The open-door policy that Luxembourg brings to all its business partnerships resulted in a series of firsts in the European Islamic finance sector: the first country to authorize an Islamic insurance company (1983), the first to list a Sukuk facility (2002), the first central bank to join the IFSB (2010) and the first eurozone market to raise a sovereign issue in euros (2014). Today, the Luxembourg financial center is well established in Islamic finance, notably in the Shariah compliant fund and Sukuk areas. What have been the key developments in the last 12 months and what could 2021 look like?
Review of 2020
The most prominent development in Islamic finance in Luxembourg in the last 12 months has certainly been Luxembourg hosting the second Sukuk Summit of the IsDB in November 2019 and the commitment by the IsDB and the European Investment Bank to commit US$1 billion each in a five-year, joint program of green Sukuk to be invested in Africa and the Middle East.
The Luxembourg trade mission to the UAE in January 2020 headed by the Hereditary Grand Duke of Luxembourg, and led by the ministers of finance and economy, was an occasion to reinforce the link in Islamic finance between the two countries.
Luxembourg has seen a continued interest in Shariah compliant investment funds in 2020. Luxembourg is the number one investment fund center in Europe and the second in the world in terms of assets under management. The majority of funds domiciled in Luxembourg are Undertakings for Collective Investments in Transferable Securities (UCITS) funds, which are allowed to market their shares freely in all EU member states and are accepted in many non-European countries. This is especially the case in Asia, Latin America and increasingly in the Middle East. This makes Luxembourg the ideal location for the domiciliation of Shariah compliant funds intended for international distribution to retail or institutional investors. Because UCITS funds are designed primarily for retail investors, their main concern is safety, and their rigorous investment policies are consistent with Shariah law’s prohibition of Gharar (uncertainty).
In addition, more flexible structures such as the Specialised Investment Fund or the Reserved Alternative Investment Fund, which allow for a wide variety of different investment strategies, can be used for Shariah compliant private equity, property or other alternative investment schemes mainly aimed at institutional or high-net-worth investors. Over the last 12 months, service providers in Luxembourg have reported a steady flow of new Islamic finance-related projects both in the UCITS and alternative areas.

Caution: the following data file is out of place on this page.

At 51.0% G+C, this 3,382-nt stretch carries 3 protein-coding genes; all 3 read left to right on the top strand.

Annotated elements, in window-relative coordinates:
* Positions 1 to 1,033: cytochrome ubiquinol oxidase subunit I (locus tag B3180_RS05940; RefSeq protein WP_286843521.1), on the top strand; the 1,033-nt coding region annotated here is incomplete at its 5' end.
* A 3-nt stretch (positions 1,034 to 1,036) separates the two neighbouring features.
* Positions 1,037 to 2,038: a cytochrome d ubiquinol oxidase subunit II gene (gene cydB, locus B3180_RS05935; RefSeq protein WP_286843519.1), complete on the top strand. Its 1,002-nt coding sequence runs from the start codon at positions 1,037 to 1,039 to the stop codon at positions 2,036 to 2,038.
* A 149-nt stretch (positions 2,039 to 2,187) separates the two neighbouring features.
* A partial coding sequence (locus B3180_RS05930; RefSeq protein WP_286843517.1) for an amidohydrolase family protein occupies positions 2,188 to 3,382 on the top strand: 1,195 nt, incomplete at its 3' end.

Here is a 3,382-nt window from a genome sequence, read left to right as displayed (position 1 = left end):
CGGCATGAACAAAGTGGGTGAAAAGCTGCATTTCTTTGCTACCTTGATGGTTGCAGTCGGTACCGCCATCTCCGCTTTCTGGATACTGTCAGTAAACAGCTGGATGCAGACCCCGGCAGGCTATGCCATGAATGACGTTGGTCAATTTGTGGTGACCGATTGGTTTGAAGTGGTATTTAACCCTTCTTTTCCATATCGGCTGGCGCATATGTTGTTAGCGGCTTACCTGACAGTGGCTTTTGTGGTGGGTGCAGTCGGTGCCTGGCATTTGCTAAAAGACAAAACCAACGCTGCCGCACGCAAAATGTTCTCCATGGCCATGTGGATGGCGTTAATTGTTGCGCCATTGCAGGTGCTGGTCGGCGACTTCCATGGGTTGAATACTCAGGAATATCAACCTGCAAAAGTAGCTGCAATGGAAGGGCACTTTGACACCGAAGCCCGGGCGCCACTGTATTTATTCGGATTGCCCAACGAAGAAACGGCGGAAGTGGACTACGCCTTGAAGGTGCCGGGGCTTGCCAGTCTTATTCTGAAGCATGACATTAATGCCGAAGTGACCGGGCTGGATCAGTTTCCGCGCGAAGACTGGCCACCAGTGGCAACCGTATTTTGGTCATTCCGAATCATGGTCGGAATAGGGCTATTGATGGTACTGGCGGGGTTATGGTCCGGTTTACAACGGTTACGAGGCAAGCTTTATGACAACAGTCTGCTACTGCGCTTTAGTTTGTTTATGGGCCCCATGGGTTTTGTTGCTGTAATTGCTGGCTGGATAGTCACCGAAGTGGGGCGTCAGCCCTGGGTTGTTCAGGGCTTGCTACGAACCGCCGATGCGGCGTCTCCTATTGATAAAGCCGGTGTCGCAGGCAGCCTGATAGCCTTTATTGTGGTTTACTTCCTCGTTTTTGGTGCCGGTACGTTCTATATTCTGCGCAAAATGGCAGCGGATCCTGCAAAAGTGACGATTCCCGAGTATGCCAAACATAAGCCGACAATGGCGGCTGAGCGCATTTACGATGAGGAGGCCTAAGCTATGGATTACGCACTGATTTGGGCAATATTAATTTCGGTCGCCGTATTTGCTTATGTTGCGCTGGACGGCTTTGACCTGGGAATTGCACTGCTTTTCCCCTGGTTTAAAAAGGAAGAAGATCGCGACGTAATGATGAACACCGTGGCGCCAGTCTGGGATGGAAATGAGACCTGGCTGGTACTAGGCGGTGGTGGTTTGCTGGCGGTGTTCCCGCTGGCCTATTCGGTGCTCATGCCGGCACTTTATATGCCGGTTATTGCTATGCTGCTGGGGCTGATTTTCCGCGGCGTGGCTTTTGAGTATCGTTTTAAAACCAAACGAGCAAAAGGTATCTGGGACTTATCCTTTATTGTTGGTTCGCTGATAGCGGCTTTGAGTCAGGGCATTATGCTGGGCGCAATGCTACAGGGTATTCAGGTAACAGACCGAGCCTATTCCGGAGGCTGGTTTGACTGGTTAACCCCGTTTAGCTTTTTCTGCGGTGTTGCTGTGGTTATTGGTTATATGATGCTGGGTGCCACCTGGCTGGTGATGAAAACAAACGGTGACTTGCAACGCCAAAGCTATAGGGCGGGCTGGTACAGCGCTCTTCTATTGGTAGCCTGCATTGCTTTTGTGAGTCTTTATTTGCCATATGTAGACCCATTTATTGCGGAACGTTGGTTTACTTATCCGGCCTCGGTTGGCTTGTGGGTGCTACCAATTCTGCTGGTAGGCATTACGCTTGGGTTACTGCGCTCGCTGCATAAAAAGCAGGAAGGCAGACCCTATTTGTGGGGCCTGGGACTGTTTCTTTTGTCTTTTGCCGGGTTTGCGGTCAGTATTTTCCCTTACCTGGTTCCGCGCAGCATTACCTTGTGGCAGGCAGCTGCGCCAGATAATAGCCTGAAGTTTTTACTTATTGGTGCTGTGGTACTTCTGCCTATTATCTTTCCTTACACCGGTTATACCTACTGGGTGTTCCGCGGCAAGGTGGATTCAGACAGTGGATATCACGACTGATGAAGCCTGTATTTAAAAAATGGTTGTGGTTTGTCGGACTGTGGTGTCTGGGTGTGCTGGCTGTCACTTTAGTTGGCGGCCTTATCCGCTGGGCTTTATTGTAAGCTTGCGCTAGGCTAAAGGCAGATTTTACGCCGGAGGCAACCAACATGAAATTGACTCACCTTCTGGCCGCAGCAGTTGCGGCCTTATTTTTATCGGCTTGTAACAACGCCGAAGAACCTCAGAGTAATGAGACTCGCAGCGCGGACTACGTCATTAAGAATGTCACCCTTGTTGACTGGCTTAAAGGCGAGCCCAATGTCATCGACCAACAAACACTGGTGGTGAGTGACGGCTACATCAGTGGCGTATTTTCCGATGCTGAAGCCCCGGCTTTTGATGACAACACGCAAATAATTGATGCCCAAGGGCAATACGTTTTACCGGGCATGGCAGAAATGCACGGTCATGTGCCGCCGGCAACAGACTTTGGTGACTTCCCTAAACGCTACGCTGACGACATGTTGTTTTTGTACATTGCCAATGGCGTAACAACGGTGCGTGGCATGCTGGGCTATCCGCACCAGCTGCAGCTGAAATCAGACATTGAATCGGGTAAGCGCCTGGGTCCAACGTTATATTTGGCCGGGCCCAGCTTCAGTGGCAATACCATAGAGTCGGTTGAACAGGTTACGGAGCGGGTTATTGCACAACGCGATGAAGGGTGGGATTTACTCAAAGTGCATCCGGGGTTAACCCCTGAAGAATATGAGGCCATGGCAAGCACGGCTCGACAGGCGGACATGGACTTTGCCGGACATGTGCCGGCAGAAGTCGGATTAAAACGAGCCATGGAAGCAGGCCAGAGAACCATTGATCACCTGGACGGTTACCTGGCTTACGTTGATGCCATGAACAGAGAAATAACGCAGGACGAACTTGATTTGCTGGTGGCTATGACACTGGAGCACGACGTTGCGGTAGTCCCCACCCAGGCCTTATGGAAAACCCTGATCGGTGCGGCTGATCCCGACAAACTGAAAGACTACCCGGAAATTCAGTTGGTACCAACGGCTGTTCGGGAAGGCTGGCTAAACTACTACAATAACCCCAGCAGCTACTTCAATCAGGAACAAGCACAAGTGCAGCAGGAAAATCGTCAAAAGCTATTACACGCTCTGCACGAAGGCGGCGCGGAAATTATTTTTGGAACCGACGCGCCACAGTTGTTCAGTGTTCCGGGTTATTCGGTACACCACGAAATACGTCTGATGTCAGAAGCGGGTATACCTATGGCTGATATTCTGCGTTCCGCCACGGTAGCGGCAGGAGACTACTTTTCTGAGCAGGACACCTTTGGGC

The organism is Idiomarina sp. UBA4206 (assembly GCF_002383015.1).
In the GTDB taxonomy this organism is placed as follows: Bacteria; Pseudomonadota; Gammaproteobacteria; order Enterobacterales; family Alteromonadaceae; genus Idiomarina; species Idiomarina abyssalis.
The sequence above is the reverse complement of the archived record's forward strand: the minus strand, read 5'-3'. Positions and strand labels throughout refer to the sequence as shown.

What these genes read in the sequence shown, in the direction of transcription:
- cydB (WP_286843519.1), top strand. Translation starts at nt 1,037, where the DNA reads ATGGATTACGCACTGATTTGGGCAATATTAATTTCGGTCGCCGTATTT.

While Shariah compliant funds still remain a niche market segment, over the past few years the concept of responsible investing has gained a lot of traction with both investors and asset managers globally. Environment, social and governance (ESG) integration and Islamic finance share complementary investment approaches with many common principles, such as being a good steward to society and the environment. The IsDB green Sukuk facility mentioned earlier is an example of the growing link between sustainable finance and Islamic finance.
Preview of 2021
A turning point in the development of responsible investing in Europe was reached when the European Commission presented its Action Plan on Sustainable Finance in March 2018. Things have accelerated since then and are set to develop at an even faster pace in the coming years. A recent study forecasts European ESG assets to reach between EUR5.5 trillion (US$6.4 trillion) and EUR7.6 trillion (US$8.85 trillion) by 2025, making up between 41% and 57% of total mutual fund assets in Europe by 2025, up from 12.7% at the end of 2019 (2022: The growth opportunity of the century, PwC study, October 2020).
This study also showed that investment into ESG will bring a fundamental restructuring of the investment landscape. About 77% of the 300 institutional investors stated that they intend to stop purchasing non-ESG products within the next 24 months.
Responsible investing is increasingly driven by the growing recognition that ESG factors play a material role in determining risk and return, as well as shaping the industry. Next to the established specialized investment managers, mainstream asset managers have entered or are entering the market. This follows a similar trend as Islamic finance a decade ago when global players started launching Shariah compliant funds while initially only specialized players, mostly from the Middle East and Southeast Asia, offered Shariah funds.
Investment funds are a major tool for sustainable finance. Innovative capital structuring allows funds to combine private and public financing and thus to leverage public money for financially sustainable climate investments for example. Luxembourg has strengthened, over the years, its position as the number one domicile for responsible investing funds in Europe. Today, Luxembourg is the leading global ESG domicile with 21.2% of the ESG assets under management in the world (2022: The growth opportunity of the century, PwC study, October 2020).
I am confident that in 2021 the increased focus on sustainable finance in Europe will lead to a renewed growth of Islamic finance on the European continent. Luxembourg, with its leading position in sustainable finance, its unparalleled expertise in fund structuring and administration as well as its recognition of Islamic finance, will play a key role in this regard.